Do the different types of music royalties confuse you? Unsure how they work and who gets what? A lot of that depends on any contracts and deals you have made. Making sure you understand the royalties involved with making music is great for helping you to decide when it comes time to sign on dotted lines.
Registering your work with APRA/AMCOS formalises the copyright attached to your song. This is comprised of two parts. The musical and the lyrical. If you’ve written the music and the lyrics 100% of the work is owned by you. You’ll be getting that whole pie. If the lyrics were written by you and the music by someone else, there will be a 50/50 split on the royalties paid out. And so on and so on….
The mechanical music royalties are related to the physical reproduction of a sound recording. When your song is pressed onto a vinyl, printed on a CD – this generates a mechanical royalty. If you have independently pressed and released your own CD’s or vinyl of your own music, you’ll have “paid this fee to yourself”. If someone else licenses your track and includes it on a compilation album, you will have agreed to have them pay you a mechanical royalty for the duplication of your sound recording.
Mechanical Royalties are also paid on digital downloads – as a digital file is considered a reproduction of the music. This royalty is paid out to the copyright holder of the music, so you – unless you have signed the copyright over to a publisher.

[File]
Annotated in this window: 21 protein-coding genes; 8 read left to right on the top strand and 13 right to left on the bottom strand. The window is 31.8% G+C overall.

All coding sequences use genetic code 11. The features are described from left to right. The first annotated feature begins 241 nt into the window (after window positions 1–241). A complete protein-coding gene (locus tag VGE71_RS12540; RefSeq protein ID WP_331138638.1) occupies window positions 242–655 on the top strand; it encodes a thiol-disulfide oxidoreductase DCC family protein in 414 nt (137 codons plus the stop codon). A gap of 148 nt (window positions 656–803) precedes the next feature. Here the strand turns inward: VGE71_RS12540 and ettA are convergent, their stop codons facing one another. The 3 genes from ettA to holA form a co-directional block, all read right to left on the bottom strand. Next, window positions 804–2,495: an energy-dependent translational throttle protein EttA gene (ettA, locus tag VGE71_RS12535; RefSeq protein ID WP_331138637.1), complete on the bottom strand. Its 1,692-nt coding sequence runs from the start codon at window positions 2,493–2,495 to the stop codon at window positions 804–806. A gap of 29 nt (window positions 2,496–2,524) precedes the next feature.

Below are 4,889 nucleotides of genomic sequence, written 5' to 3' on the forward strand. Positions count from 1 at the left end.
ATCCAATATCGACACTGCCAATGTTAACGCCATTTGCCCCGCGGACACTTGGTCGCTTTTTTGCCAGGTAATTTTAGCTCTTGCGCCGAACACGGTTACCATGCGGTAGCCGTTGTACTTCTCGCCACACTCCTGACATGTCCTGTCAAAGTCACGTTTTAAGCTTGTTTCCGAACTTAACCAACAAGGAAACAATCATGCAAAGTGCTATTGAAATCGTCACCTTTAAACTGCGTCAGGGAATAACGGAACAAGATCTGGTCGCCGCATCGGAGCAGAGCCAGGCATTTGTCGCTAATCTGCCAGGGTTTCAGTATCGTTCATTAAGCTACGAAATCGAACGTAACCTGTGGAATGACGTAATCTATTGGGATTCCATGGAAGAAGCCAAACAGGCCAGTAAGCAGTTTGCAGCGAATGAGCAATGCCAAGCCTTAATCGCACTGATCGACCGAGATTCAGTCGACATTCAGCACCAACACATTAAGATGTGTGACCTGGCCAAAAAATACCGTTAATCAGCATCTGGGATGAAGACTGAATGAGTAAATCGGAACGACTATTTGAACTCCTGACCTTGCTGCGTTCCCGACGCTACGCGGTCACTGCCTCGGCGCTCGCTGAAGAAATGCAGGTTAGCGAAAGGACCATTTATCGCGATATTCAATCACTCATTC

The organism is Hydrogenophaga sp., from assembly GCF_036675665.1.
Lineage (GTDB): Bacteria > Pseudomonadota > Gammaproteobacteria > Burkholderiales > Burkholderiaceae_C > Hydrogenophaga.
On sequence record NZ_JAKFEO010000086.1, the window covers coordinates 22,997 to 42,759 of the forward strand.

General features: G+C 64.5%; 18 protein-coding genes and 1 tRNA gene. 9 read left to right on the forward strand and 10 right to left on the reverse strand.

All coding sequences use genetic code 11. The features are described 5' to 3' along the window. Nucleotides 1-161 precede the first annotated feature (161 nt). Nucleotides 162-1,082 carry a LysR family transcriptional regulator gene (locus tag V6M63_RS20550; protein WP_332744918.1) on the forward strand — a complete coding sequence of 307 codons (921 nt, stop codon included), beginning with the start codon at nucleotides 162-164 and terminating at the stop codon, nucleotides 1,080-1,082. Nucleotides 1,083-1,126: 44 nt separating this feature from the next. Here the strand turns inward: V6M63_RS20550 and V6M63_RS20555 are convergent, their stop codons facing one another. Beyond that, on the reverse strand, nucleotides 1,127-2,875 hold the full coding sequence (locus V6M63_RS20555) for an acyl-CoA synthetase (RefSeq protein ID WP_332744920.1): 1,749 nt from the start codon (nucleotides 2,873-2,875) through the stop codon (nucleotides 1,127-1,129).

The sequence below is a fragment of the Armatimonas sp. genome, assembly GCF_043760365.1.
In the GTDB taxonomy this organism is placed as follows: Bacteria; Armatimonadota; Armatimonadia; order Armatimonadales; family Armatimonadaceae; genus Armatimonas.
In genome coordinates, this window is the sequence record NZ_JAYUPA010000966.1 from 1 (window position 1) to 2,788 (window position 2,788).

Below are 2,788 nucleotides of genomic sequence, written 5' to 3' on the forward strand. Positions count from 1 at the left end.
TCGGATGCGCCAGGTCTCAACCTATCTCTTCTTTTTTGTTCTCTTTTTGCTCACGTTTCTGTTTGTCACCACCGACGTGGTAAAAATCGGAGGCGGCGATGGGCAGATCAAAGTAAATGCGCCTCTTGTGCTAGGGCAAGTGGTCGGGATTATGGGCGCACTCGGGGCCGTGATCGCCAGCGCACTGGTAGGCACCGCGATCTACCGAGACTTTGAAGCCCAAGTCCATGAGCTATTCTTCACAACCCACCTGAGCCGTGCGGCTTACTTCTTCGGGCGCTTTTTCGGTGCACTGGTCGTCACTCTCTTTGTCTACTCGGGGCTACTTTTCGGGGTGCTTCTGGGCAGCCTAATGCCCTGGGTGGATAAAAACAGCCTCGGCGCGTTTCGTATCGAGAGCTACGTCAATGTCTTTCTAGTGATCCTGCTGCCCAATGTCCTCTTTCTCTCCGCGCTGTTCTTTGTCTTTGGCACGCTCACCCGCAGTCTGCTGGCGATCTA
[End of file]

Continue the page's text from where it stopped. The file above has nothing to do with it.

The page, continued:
Sound Recording Royalties – (Public performance and communication royalties)
These royalties depend on who owns the actual recording of the music. If you are an independent artist who self funded the studio time, mixing, mastering, etc – that’s you. If you’ve had a record label flip that bill, chances are they own the sound recording. This of course depends on what was outlined in your contract with them. A license is obtained by broadcasters/venues/synchronisation deals/etc. that are playing and using recorded music which is reported in different ways. In most cases venues like dance classes – will be paying 2 different license types to play music in their class. The first is a license to play recorded music in their class, the second is a mechanical royalty aka reproduction licence.
Live Performance Royalties – (Public performance and communication royalties)
By playing your own music live you’re earning yourself this nifty royalty. If someone else plays your music live, you’re also entitled to receive a royalty. Live music venues are required to obtain a live music license to have artists perform. By submitting your live music report to APRA/AMCOS with dates/venues/tracks performed you will receive a little something something in your bank account. By including on this list any cover songs you may have performed will also make sure that the royalty will be paid out accordingly.
This royalty is from the reproduction of the composition in sheet music form. Sheet music is now a specialised area with only a few publishers involved in the printing, distributing, and promotion.of it. I’m mentioning it as it is a royalty stream, however unless you have a massive hit it won’t be blowing up your bank account.
I hope that this brief breakdown has helped you provide a better understanding of the different royalty types, and the way that licenses work with them. It’s an important aspect to understand a bit further and research more into before you sign away your copyright ownership and for what percentages.